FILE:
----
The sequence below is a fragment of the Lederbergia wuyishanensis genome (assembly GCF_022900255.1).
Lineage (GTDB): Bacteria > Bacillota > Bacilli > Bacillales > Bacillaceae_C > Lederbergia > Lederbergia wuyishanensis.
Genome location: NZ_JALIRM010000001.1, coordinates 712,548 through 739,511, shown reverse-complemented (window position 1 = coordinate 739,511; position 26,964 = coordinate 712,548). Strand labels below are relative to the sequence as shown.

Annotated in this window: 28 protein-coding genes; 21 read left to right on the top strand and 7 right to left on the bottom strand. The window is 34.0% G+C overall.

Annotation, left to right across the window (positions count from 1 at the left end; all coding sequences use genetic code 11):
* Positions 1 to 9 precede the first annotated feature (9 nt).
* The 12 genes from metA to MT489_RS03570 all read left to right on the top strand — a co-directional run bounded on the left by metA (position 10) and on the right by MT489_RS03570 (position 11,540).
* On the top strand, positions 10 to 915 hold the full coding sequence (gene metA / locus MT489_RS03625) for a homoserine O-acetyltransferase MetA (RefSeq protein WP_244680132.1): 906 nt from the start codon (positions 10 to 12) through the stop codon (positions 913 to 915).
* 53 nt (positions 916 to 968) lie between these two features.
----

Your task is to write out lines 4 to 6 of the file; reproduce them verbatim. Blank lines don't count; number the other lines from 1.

Annotated in this window: 28 protein-coding genes; 21 read left to right on the top strand and 7 right to left on the bottom strand. The window is 34.0% G+C overall.

Annotation, left to right across the window (positions count from 1 at the left end; all coding sequences use genetic code 11):
* Positions 1 to 9 precede the first annotated feature (9 nt).